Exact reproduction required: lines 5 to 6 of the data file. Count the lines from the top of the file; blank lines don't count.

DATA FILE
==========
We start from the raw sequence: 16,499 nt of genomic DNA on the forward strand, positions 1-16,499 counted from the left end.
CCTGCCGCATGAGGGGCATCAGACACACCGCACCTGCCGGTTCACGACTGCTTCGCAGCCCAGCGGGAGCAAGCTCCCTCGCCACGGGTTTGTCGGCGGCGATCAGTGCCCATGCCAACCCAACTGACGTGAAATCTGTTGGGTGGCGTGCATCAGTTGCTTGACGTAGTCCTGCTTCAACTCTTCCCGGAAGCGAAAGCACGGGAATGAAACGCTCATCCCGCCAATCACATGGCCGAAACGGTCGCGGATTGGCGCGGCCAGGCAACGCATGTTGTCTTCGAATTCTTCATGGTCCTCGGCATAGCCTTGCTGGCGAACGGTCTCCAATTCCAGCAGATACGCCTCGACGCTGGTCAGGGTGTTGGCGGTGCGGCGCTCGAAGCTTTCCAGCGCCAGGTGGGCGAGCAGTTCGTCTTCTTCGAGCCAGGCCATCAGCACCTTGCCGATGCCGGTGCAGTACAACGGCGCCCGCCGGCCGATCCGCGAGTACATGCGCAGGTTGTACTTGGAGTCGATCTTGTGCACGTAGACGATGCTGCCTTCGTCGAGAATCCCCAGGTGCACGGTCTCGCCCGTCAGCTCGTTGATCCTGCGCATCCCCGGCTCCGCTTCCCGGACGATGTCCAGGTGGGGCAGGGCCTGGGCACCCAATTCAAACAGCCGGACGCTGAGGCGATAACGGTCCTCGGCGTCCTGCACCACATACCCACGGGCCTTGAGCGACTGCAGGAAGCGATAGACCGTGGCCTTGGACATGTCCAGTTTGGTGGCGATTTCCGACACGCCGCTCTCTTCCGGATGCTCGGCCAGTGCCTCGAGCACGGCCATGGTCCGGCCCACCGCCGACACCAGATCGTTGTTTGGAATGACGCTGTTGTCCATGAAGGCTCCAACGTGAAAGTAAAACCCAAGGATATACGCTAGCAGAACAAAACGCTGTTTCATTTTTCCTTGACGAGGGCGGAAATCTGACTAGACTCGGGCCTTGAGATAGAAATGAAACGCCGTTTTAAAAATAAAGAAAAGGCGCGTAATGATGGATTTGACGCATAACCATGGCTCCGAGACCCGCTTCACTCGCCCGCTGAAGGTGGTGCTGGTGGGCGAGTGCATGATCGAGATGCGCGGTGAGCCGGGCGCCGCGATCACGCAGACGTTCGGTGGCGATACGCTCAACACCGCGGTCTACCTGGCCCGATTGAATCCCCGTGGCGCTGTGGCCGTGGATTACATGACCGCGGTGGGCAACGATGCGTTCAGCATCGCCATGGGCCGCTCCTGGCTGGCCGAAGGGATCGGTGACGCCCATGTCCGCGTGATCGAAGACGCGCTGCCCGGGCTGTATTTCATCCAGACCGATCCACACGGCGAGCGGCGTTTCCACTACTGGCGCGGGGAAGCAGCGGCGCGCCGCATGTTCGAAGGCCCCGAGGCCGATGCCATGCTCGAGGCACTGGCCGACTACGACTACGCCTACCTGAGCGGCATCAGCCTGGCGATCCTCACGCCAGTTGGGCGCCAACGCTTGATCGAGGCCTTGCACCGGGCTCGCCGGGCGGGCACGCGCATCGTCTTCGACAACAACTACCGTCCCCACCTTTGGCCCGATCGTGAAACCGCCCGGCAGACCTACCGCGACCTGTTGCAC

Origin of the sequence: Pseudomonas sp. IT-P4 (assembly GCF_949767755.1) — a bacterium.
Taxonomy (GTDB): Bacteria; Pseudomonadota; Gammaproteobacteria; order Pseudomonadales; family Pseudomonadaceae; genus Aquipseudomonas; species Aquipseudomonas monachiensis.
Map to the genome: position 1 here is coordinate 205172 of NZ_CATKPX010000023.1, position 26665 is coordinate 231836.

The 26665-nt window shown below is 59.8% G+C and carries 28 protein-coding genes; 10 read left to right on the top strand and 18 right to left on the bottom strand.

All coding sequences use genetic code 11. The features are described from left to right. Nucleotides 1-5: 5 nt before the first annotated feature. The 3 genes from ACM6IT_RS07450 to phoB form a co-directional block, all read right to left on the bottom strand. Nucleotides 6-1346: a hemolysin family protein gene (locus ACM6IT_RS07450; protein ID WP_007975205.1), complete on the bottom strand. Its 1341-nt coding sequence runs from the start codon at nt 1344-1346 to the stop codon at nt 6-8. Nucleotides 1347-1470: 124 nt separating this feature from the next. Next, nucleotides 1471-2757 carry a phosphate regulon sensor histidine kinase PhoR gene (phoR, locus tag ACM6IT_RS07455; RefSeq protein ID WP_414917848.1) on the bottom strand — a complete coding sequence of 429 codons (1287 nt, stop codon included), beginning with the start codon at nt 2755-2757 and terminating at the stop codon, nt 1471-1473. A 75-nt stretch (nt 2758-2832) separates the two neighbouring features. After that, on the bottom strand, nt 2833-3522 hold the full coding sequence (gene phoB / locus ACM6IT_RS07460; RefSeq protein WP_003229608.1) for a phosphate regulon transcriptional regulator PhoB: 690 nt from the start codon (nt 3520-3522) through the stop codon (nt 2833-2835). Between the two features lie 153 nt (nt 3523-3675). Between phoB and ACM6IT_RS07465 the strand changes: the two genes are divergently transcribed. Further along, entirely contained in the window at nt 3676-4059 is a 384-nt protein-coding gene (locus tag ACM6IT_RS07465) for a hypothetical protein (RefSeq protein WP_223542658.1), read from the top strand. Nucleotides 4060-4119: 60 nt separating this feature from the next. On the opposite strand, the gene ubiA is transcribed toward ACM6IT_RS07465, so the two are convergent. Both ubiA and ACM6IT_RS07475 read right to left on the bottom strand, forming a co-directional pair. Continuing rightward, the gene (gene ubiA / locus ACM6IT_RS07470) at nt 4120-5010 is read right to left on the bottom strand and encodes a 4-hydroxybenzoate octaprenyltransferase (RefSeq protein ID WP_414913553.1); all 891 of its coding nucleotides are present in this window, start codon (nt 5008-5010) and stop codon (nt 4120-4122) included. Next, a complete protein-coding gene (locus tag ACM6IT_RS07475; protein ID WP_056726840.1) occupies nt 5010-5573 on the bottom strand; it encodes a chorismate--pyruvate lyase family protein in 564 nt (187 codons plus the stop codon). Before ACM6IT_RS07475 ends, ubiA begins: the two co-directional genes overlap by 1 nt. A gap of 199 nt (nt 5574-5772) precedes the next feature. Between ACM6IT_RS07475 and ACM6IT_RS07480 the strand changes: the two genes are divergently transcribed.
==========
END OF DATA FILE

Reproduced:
Map to the genome: position 1 here is coordinate 205172 of NZ_CATKPX010000023.1, position 26665 is coordinate 231836.

The 26665-nt window shown below is 59.8% G+C and carries 28 protein-coding genes; 10 read left to right on the top strand and 18 right to left on the bottom strand.